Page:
counter-futures, Jim Crow, racial passing, racial reassignment surgery, satire
Racial passing, during the antebellum period, was a way in which African-American peoples sought to escape the throes of slavery and the physical and psychological abuse associated with the plantation tradition. In time, racial passing became a way of obtaining the social, economic, and political opportunities denied people of color in the discriminatory and racially-biased United States. This study, however, examines a specific form of racial passing--that of racial reassignment surgery--as explored in George Schuyler’s Black No More and Jess Row’s Your Face in Mine as a way to test the theory that assimilation and miscegenation would one day resolve the color line that had left generations of African-American peoples disenfranchised and dispossessed. At the same time, this study examines the Afrofuturist sensibilities in these two key works of the Harlem Renaissance era and present day to understand how such authors not only counter the troubling histories of their time but also propose counter-futures that would otherwise have been buried beneath the cultural oppression of Jim Crow and other more modern forms of racism.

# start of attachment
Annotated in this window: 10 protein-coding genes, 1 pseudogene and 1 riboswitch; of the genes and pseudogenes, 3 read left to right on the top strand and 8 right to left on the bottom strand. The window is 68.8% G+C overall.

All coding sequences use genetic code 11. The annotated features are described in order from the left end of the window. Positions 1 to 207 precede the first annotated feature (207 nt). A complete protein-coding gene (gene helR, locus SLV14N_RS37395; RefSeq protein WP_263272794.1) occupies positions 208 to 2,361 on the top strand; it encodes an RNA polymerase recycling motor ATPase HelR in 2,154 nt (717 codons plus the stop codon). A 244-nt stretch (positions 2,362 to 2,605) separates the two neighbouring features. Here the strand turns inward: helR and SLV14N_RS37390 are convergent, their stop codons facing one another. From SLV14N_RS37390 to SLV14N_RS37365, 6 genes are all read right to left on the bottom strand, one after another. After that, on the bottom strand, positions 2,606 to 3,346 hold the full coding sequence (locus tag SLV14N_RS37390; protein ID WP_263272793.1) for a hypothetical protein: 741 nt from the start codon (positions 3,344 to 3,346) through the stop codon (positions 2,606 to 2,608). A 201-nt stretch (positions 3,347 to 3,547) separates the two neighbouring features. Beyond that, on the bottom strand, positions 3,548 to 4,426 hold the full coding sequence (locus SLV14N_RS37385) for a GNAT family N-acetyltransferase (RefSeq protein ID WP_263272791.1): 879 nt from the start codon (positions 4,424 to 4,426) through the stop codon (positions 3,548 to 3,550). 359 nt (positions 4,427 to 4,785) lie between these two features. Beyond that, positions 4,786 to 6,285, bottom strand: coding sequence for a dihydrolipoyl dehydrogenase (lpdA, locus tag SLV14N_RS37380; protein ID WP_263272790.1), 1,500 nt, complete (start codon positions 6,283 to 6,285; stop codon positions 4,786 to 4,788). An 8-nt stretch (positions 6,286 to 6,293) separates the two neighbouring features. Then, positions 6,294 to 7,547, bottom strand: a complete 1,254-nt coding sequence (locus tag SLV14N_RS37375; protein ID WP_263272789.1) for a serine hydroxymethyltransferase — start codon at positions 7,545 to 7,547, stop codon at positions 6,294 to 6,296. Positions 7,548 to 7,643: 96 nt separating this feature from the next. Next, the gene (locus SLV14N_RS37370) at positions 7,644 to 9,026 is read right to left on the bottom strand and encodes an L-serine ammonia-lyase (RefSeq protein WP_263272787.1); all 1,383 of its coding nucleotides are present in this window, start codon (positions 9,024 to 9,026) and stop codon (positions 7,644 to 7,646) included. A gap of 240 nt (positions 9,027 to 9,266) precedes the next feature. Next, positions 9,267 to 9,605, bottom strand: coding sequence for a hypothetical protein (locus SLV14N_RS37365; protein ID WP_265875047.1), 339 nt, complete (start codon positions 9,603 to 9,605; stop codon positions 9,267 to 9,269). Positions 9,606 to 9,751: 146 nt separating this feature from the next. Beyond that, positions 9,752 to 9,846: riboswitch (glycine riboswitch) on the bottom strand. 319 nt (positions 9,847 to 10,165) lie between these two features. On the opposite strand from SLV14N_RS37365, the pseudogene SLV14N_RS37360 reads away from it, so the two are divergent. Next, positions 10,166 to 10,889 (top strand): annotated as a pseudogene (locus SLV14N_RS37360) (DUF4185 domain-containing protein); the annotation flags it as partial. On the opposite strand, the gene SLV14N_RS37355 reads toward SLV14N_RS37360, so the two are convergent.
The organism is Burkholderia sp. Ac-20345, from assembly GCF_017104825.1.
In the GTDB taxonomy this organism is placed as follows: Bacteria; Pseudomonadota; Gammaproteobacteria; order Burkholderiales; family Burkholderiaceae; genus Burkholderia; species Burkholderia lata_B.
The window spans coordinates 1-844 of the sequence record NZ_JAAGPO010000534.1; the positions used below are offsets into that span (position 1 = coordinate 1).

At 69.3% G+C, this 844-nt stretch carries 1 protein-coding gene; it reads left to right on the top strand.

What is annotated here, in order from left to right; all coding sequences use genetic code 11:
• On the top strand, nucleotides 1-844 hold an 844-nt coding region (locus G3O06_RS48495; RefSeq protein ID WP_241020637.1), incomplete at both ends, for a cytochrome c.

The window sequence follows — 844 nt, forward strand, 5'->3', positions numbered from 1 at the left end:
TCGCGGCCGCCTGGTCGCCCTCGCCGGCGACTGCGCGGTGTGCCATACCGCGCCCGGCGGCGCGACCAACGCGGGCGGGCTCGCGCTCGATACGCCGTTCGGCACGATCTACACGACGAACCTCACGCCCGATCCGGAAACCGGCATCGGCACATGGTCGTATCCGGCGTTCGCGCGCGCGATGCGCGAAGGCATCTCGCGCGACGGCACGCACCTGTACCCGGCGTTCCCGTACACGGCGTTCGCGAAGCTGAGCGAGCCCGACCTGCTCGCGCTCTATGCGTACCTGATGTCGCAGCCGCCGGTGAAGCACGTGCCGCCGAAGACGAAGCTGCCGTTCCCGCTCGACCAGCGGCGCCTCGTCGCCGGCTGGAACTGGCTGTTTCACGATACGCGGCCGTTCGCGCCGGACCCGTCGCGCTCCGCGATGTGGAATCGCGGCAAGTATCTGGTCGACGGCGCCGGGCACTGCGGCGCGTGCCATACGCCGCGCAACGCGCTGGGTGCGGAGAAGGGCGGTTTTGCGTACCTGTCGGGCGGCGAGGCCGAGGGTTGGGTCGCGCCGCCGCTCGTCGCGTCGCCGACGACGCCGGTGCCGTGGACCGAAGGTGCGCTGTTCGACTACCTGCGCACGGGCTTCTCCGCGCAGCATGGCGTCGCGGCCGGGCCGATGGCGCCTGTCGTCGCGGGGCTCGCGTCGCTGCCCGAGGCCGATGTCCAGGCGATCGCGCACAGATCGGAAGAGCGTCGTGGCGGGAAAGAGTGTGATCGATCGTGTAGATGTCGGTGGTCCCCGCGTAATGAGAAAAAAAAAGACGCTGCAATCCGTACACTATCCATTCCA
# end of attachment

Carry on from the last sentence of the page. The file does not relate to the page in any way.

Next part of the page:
Varlack, Christopher A.
"Racial Reassignment Surgery and the Dissolution of the Color Line: Afrofuturist Satire in George Schuyler’s Black No More and Jess Row’s Your Face in Mine,"
Third Stone: Vol. 1, Article 17.
Available at: https://repository.rit.edu/thirdstone/vol1/iss1/17